But who needs success when you have the gift of laughter, right? Written by former Saturday Night Live scribes Peter Gaulke and Fred Wolf (who for some reason named their two main characters after themselves), this was all about delivering the gags, some of which would indeed make you gag if they were not so hard to take seriously. Peter (as in Zahn's character) comes up with a great idea to boost their ratings and ensure they are not canceled, an idea so obvious that it's surprising that nobody had ever thought of it before: track down Bigfoot. For some reason they go to find the famed North American apeman in South America, but surely as a plan it cannot fail?

Of course it can fail, and in fact that's what the audience is counting on to secure those laughs. The fact that hardly anyone has filmed Bigfoot before doesn't seem to faze this lot, and add to that the further point that the creature might not exist anyway doesn't mean that they're not convinced they will succeed, that go-getting, can-do spirit that made America great. Yes, they're incompetent, but they don't let that hold them back, even if most of the crew would rather sit around getting high, or so it seems - it's inspiring in its way. No matter that even at the end of the film they're not much better off than where they started, this is about the value of their companionship.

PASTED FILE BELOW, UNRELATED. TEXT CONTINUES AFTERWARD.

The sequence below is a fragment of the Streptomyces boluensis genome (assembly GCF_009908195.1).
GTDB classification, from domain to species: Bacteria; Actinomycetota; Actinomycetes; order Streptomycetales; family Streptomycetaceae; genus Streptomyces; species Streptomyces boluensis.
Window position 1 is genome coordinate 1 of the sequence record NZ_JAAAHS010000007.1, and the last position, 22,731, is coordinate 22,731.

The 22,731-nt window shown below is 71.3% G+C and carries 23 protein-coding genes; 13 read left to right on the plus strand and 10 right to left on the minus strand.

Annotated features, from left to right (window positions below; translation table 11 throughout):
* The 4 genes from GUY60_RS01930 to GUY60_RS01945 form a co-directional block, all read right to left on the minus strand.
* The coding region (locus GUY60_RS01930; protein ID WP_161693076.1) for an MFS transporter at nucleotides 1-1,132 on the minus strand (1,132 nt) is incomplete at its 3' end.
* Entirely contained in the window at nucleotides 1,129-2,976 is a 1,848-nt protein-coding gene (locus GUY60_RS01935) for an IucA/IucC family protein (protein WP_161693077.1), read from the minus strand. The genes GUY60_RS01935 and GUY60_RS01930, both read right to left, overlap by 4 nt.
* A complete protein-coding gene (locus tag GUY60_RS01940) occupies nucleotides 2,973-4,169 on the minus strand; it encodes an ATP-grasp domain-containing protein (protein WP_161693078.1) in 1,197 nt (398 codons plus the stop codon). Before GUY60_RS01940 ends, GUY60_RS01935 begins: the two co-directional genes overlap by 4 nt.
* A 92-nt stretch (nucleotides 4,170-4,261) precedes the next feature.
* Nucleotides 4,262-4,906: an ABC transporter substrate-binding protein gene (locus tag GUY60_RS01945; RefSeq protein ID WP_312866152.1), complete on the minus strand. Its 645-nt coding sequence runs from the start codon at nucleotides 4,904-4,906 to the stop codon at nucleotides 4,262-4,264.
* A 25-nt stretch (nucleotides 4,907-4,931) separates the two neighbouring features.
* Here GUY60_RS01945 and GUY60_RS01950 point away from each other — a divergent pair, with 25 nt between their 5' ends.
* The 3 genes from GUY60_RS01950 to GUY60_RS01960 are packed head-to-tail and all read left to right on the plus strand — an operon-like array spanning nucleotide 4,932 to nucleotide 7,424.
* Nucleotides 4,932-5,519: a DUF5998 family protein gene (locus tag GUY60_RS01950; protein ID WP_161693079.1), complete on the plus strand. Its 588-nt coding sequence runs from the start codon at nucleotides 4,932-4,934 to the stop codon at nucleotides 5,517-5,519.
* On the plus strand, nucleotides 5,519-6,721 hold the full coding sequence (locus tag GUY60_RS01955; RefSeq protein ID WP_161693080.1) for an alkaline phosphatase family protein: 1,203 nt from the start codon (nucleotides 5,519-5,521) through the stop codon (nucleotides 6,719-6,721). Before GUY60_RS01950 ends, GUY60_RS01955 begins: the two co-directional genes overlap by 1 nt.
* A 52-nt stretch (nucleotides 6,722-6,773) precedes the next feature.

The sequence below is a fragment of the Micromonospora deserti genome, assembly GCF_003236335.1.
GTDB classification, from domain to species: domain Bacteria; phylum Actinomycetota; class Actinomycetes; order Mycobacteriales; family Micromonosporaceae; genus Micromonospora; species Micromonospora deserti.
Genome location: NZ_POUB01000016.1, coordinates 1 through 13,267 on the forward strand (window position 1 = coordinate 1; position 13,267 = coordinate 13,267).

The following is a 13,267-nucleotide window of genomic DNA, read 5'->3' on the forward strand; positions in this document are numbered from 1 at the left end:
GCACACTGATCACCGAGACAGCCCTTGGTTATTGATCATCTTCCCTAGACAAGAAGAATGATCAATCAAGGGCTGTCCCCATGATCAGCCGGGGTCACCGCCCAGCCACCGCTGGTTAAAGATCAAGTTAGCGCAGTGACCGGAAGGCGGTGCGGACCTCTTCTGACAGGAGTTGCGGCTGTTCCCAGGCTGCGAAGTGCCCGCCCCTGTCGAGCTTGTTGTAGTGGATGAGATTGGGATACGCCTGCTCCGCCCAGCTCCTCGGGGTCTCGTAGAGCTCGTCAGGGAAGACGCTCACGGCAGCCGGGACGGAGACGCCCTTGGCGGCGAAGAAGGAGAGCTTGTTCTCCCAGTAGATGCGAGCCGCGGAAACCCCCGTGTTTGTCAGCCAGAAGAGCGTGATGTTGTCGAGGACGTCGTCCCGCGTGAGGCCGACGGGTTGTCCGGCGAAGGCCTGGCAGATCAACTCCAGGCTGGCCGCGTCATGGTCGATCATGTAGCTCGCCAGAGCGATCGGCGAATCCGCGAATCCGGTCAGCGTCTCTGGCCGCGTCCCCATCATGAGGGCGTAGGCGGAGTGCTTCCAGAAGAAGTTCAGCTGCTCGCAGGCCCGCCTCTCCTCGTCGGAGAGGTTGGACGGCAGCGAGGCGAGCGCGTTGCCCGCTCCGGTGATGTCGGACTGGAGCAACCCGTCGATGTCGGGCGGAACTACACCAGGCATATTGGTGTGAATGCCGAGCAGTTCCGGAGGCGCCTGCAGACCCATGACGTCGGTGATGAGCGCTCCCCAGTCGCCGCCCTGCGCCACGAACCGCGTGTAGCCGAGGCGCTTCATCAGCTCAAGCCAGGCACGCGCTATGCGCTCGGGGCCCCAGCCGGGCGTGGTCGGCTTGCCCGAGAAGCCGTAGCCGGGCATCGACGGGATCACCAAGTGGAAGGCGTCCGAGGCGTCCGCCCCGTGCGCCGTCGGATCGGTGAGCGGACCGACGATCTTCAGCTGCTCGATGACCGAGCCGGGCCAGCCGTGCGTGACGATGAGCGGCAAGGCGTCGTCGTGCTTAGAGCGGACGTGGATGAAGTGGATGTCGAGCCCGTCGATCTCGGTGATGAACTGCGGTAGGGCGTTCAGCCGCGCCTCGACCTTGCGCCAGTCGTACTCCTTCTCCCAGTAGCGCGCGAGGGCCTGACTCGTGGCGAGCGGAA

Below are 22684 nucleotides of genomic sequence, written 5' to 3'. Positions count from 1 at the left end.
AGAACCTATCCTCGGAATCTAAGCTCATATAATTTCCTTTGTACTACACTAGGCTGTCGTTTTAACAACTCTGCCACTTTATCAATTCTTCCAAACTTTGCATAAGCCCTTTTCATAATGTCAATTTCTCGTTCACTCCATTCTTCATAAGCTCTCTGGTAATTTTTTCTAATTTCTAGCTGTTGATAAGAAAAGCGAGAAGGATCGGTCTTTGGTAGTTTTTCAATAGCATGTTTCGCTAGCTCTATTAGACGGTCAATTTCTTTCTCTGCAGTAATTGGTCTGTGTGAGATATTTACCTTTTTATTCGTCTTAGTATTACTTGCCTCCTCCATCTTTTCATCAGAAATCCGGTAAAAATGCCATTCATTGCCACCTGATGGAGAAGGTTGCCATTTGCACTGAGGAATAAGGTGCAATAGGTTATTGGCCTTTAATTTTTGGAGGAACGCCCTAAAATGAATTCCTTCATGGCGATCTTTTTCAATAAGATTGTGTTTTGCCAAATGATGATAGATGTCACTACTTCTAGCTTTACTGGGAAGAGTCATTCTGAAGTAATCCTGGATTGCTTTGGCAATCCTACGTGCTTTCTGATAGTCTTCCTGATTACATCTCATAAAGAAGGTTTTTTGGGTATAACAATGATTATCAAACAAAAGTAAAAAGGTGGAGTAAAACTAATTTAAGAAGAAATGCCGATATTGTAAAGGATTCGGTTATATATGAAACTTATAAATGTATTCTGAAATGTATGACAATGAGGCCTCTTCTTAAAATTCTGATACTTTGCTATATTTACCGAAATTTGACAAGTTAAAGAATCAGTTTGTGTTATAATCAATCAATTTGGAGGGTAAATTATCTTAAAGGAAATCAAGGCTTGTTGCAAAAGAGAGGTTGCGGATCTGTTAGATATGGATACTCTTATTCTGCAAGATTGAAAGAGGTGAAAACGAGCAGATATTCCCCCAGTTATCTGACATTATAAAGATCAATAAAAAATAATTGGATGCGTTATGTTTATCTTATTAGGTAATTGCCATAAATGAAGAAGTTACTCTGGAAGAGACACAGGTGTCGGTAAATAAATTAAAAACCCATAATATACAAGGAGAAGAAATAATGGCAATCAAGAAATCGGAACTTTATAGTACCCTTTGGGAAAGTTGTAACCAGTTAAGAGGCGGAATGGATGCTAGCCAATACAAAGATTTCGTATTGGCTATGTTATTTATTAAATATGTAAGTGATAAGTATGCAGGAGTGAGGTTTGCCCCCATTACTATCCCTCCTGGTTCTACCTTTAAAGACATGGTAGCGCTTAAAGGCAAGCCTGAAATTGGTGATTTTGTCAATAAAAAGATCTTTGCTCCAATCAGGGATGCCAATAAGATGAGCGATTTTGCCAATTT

About the journey rather than the destination, you know the type of thing, and along with that goes a bunch of male bonding - apart from with the sole female member of the team (Ashley Scott) - and crass humour. Sort of like getting your dick caught in a turkey's beak, and if that doesn't sound funny to you you'll know to leave Strange Wilderness well alone, as it does cross the line between slapstick and outright sadism a little too readily. Nevertheless, there is affection there, although it's best described as tough love in light of its hijinks: shark attacks, pygmy attacks, all kinds of attacks really. In addition, some reliable guest stars show up from Harry Hamlin's mean rival presenter and Robert Patrick's adventurer (don't ask to see his scars) to Joe Don Baker as the man with the map to Bigfoot and Ernest Borgnine as the loyal cameraman they leave behind. Everyone seems to be enjoying themsleves, which doesn't always translate to the viewers, but in this case you feel you can indulge them if you're so disposed. Music by Waddy Wachtel.
Reviewer: Graeme Clark

 

This review has been viewed 1512 time(s).

As a member you could Rate this film

 
Review Comments (0)


Untitled 1

Login
  Username:
 
  Password:
 
   
 
Forgotten your details? Enter email address in Username box and click Reminder. Your details will be emailed to you.
   

Latest Poll
Who's the best?
Steven Seagal
Pam Grier
   
 
   

Recent Visitors
Graeme Clark
Darren Jones
Alexander Taylor
Paul Shrimpton
Andrew Pragasam
Stately Wayne Manor
  Patrick Keenan
Enoch Sneed
   

 

Last Updated: